Methane leaks from city pipes in local natural gas distribution systems have fallen significantly over the past two decades, according to a study conducted by researchers at Washington State University.
The findings, published in a peer-reviewed article in the journal Environmental Science & Technology, show that methane emissions are 36 to 70 percent lower (depending on region) than current government estimates.
According to the WSU news release (emphasis mine):
Researchers found dramatically lower emissions at metering and regulating stations. In fact, because of the significant differences they saw from the early 1990s data, the researchers revisited nine sites from the previous study. They measured 10 times fewer emissions than 20 years ago.
They also measured lower emissions from individual pipeline leaks compared to earlier studies. The improvements are the result of both regulatory changes and increased investment in leak prevention by utilities.
This Houston Chronicle story notes that lead researcher Brian Lamb was “surprised” by the results, since they demonstrated decreasing methane emissions despite a 44 percent increase in natural gas distribution pipeline mileage over the period in question.
Perhaps not surprisingly, a small number of sources are responsible for a large share of the leaks that do occur. That presents a golden opportunity for utilities and distribution companies to make improvements to further the trend in methane emissions reductions.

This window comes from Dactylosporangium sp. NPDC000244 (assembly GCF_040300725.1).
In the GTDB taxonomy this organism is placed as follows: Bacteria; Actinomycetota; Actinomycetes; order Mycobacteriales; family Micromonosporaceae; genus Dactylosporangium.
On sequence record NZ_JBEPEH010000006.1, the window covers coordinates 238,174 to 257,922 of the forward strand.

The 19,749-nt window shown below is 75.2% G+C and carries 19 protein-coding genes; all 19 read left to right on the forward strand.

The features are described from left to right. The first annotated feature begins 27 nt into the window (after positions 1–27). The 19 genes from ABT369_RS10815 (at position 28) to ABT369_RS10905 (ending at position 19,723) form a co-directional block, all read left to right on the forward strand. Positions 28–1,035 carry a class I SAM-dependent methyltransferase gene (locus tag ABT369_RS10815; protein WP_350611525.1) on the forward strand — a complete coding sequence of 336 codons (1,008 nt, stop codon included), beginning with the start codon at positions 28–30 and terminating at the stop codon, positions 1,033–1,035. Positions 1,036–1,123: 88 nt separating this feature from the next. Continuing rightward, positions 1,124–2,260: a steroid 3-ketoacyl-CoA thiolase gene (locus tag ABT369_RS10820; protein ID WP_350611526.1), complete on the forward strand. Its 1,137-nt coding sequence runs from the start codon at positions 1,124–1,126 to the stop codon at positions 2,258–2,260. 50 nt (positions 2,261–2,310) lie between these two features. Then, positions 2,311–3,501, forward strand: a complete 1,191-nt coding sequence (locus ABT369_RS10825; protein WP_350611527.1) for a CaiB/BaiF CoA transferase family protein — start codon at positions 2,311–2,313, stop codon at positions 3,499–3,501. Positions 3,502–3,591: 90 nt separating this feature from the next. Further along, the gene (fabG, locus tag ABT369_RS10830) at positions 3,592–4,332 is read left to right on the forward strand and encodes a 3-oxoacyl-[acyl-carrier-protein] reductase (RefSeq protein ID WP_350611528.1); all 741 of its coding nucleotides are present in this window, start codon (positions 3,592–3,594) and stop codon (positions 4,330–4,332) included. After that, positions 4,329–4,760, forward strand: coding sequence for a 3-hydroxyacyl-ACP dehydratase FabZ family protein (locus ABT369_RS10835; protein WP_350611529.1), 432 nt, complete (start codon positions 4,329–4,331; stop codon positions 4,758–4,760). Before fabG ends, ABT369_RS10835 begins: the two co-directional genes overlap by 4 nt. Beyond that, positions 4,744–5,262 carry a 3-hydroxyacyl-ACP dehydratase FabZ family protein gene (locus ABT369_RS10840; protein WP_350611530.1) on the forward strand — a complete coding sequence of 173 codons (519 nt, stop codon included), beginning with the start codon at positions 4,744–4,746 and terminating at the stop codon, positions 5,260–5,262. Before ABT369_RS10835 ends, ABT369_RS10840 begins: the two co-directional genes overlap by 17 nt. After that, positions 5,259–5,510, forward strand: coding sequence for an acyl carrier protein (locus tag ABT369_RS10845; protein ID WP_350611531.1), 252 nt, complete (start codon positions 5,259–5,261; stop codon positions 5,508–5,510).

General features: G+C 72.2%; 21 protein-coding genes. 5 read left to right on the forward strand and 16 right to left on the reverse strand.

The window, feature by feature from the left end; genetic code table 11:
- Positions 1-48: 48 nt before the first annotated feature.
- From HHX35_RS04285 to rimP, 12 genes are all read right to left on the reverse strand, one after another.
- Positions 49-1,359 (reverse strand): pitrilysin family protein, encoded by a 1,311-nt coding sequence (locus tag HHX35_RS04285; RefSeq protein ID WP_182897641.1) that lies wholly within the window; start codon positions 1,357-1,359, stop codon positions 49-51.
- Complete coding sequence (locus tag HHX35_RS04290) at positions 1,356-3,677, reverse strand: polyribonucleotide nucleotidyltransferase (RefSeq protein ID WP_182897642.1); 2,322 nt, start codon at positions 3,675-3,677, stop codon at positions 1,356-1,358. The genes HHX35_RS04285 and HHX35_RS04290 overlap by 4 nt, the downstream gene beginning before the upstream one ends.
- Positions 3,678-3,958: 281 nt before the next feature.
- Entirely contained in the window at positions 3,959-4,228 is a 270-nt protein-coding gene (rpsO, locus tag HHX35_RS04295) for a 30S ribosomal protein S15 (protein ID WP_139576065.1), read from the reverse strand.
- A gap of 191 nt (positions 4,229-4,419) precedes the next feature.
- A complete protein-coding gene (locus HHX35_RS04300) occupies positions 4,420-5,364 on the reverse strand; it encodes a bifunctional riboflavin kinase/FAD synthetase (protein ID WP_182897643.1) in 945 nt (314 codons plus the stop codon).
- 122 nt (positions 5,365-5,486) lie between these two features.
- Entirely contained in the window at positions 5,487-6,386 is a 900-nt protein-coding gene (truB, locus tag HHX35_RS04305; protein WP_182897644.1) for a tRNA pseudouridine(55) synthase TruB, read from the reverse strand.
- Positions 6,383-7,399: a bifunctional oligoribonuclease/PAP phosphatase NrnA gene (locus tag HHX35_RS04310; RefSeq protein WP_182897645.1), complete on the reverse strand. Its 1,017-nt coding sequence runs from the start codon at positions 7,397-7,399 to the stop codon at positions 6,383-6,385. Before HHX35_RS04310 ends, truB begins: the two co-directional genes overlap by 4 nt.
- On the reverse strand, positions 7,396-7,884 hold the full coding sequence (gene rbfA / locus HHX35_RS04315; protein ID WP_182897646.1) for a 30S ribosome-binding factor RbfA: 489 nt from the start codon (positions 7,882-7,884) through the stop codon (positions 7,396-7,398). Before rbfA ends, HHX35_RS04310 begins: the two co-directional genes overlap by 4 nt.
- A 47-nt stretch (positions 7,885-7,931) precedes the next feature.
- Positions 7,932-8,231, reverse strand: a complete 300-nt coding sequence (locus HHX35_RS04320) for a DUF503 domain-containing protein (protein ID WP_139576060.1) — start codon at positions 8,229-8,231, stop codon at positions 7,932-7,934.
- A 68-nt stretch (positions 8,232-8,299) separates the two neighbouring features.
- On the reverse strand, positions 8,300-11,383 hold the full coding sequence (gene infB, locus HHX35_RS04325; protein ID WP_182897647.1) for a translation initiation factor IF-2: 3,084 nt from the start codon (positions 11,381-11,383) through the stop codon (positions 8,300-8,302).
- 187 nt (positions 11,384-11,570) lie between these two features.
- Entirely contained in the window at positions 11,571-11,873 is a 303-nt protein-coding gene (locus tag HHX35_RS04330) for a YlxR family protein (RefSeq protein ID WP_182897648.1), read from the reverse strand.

This is just the latest bit of good news to come out about methane emissions and natural gas.
The Environmental Protection Agency recently issued its draft inventory of greenhouse gas emissions, showing that methane emissions from natural gas production have fallen 35 percent since 2007.
That decline in overall emissions from natural gas production is astonishing when you consider that domestic natural gas production has soared 22 percent in that time.
In January, the Obama administration announced its intention to roll out a slew of new regulations on oil and natural gas development as a way to cut down on methane leaks.
Since leaks are already decreasing – and quite significantly – it’s not clear what target the White House is taking aim at.